A reader writes:
You keep saying that it’s not true that this will be paid for by cuts to Medicare. But I keep seeing that there are cuts to Medicare waste in the bill? Who is telling the truth?
I just got this one on the radio yesterday as well. If you can find it on replay, you can hear my answer. But when it comes to writing it agian on the blog, I make it a point not to restate things when others have done it well. With that said, here is Ezra Klein (emphasis mine):
At issue are payments to the Medicare Advantage program. Medicare Advantage is a Medicare carve-out that allows private insurers to offer plans for seniors. The original vision for the program was simple enough: Private competition will drive costs down. The private market, as you may have heard, is more efficient and effective and adaptable. No reason seniors shouldn’t benefit from that ingenuity. So Medicare would give private insurers the money it would spend on a beneficiary, and the private insurers could try to do a better job with it.
Medicare Advantage, however, failed in its mission: prices shot up. Private insurers complained that they couldn’t compete with Medicare for the same amount of money Medicare spends. So Republicans systematically increased reimbursement rates, and now Medicare has to pay the average private plan 114 percent what it would’ve spent to cover that beneficiary itself. That’s helped the private plans provide better service (as you would expect), and now 23 percent of seniors are in an Advantage plan.
Democrats don’t want to eliminate the Medicare Advantage program. But they want it to live within the same budget that Medicare uses. Republicans argue that pulling back these payments will force some Medicare Advantage plans to trim their benefits. That may well be true. But it is an argument against ever eliminating government overpayments to any program. It is an argument, in other words, for waste and abuse.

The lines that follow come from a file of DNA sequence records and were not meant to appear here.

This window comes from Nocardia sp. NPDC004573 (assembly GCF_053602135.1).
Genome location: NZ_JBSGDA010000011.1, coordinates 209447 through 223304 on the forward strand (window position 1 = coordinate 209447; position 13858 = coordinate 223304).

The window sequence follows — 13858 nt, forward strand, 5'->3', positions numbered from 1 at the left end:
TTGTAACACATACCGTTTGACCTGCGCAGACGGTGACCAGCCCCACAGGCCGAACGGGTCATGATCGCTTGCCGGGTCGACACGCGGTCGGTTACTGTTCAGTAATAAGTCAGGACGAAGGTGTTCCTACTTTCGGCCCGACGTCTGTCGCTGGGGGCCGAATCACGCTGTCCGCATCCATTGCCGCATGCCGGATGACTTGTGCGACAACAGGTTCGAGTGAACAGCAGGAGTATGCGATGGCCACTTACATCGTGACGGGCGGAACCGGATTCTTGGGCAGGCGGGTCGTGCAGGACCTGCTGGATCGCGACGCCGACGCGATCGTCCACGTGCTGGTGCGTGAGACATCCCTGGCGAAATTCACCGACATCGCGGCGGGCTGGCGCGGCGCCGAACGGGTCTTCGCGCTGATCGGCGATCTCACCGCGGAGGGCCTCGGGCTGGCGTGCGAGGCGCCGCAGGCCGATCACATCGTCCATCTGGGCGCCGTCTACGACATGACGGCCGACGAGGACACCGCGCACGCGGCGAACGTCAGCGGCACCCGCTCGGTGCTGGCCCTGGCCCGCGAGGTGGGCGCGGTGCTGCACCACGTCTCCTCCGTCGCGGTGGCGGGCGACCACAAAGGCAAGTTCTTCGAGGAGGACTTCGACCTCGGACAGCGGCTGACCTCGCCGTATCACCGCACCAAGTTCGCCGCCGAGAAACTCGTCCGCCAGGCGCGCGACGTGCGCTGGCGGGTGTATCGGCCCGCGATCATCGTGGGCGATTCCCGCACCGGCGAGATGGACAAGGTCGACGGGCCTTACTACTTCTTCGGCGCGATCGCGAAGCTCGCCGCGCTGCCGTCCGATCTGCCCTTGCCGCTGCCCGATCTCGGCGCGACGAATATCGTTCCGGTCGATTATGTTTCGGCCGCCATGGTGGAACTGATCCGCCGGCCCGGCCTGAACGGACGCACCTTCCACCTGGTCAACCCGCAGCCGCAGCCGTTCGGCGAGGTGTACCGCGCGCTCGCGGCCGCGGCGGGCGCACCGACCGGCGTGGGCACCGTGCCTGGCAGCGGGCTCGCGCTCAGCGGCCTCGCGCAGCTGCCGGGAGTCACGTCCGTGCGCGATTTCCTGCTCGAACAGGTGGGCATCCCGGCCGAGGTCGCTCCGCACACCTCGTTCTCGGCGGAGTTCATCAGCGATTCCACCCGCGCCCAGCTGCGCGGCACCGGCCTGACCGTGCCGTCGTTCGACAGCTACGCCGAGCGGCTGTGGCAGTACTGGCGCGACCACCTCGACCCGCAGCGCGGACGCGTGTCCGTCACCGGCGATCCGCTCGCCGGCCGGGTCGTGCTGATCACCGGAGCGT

It is also an interesting moment of insight into the conservative philosophy on these matters. The problem with government programs, we’re often told, is that they are expensive and wasteful, and the private market could do better. But faced with an instance where the government program proved relatively lean and efficient, and the private market expensive and wasteful, Republicans have mounted a ferocious defense of the market’s right to continue burning through taxpayer dollars.
This is one of those hypocritical arguments that make me want to lose my mind. You see, we’re paying – with tax dollars – more for private companies to do the same thing the government was doing already for less. Private companies said that they cannot provide Medicare benefits to the elderly for the same amount that the government does. Instead of sending them packing, the government started giving them more to do it. That’s wasteful. We can stop paying them extra. If – for the same money – Medicare Advantage can’t provide the same benefits, people will go back to regular Medicare. That’s not a cut. That’s a return to fiscal sanity. Moreover, it won’t affect the 77% of seniors who remained on regular Medicare at all!
Ironically, this is the same pitch you’d make as to why there should be a public option, but why even bother with a rational argument?